Closely related, in form and spirit, is Rogue States, a 2018 piece that fills much of the room that leads from the European Art gallery to the Antioch Court. Twenty-two brightly colored flags hang above us in five neat rows, evoking an international congress. But this is no conventional assembly of nations. Rather, as we learn from an accompanying wall text, each of the flags is taken from a film or television show that alluded to a threatening rival nation, terrorist group, or ominous “other.” Thus Wadiya, the fictional home of Sacha Baron Cohen’s tyrannical admiral in The Dictator (2012), is represented here; so, too, is Val Verde, the native land of the cruel Ramon Esperanza in Die Hard II (1990).

Again, the initial concept is rather simple: What if, Syjuco seems to ask, we took this longstanding Orientalist logic literally? But the result is impishly provocative and disarming. There’s something touching, for one thing, in the clearly careful work that went into these flags—both on the part of the original art designers and Syjuco. The tender precision of the stitchwork belies the violent, reductive, and often dichotomous worldview evoked in the films from which the flags are drawn.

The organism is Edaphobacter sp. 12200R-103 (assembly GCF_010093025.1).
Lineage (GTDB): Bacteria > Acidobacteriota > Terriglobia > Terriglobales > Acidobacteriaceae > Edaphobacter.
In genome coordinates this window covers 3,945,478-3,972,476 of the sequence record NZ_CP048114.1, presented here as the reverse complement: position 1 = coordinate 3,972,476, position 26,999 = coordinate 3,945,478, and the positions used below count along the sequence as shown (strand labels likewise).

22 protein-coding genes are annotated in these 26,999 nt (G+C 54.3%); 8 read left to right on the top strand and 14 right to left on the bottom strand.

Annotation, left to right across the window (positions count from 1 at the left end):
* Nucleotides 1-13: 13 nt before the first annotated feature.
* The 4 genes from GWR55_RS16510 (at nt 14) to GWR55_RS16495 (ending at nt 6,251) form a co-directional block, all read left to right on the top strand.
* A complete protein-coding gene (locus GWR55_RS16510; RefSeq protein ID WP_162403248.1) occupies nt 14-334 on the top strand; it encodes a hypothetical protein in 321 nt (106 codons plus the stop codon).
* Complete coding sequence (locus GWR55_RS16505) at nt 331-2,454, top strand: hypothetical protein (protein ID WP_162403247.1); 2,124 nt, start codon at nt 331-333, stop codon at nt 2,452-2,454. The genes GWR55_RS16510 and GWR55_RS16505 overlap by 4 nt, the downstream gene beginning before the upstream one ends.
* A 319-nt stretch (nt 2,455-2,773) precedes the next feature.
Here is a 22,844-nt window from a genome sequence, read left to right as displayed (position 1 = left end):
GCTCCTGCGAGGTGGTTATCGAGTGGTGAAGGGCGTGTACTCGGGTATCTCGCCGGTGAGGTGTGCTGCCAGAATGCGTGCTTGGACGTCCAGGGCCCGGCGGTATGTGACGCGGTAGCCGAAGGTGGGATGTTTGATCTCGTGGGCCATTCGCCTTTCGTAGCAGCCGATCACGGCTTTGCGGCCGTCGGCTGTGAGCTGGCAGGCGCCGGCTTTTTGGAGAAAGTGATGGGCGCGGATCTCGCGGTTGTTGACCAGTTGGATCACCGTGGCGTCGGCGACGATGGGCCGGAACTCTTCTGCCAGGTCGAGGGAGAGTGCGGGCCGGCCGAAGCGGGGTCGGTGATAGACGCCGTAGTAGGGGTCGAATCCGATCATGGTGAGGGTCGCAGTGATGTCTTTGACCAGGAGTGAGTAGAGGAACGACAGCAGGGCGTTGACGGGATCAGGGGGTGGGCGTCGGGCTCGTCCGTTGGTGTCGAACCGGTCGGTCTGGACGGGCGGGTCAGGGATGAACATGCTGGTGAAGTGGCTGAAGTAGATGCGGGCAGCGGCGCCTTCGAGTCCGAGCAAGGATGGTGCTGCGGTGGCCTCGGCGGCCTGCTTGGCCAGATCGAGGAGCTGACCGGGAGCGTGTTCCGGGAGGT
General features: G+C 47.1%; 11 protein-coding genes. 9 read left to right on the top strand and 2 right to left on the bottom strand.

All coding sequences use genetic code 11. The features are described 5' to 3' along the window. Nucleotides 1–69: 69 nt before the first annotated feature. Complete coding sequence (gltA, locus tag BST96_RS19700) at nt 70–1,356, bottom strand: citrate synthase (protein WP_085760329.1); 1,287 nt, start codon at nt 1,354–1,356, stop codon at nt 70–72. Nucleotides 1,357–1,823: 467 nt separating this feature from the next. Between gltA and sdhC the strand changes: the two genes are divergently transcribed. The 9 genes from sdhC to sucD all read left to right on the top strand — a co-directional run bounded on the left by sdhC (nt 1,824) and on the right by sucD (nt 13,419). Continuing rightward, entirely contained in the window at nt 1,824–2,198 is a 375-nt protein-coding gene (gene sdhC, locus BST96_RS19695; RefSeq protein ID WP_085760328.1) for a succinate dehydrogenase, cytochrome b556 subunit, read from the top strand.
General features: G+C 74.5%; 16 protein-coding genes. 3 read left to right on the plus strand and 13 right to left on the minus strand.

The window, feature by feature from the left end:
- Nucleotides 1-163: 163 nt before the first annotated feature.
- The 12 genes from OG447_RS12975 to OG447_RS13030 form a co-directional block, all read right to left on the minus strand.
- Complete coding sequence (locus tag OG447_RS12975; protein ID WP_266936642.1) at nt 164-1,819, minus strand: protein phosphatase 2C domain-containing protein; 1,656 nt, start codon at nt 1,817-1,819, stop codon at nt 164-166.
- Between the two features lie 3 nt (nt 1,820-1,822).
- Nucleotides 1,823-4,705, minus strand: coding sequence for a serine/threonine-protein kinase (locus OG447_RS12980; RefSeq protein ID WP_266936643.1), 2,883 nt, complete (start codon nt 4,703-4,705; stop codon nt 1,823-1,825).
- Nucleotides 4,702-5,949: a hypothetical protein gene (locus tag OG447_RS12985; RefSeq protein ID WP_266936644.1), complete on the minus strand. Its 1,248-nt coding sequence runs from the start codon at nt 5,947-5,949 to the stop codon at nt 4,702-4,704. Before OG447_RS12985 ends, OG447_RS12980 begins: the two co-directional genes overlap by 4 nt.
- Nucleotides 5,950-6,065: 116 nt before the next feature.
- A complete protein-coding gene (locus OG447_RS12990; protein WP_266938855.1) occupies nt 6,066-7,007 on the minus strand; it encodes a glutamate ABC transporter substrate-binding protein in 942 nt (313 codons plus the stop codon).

Similarly, while the title (a phrase pioneered by Anthony Lake in a 1994 Foreign Affairs essay, and recycled by several later presidents) suggests chaotic foreign intransigence, the composed fields of color and motifs complicate the picture, evoking a gentler interest in pattern and iconography. Do the people of Tazbekistan (in the 2013 film Ambassadors) appreciate the elegant simplicity of their banner, which features a mountain goat, a star, and a bold white bar? I wonder. But I also digress. For the subject of the dream is, as they say, the dreamer, and Rogue States offers a clear analysis of our recurring compulsion to construe the world as barbaric, threatening, and unstable.

Stephanie Syjuco, from Vanishing Point series, 2021, Sculpture from BMA collection, dye-sublimation print on fabric, wall label. Courtesy of the artist; Catherine Clark Gallery, San Francisco; RYAN LEE Gallery, New York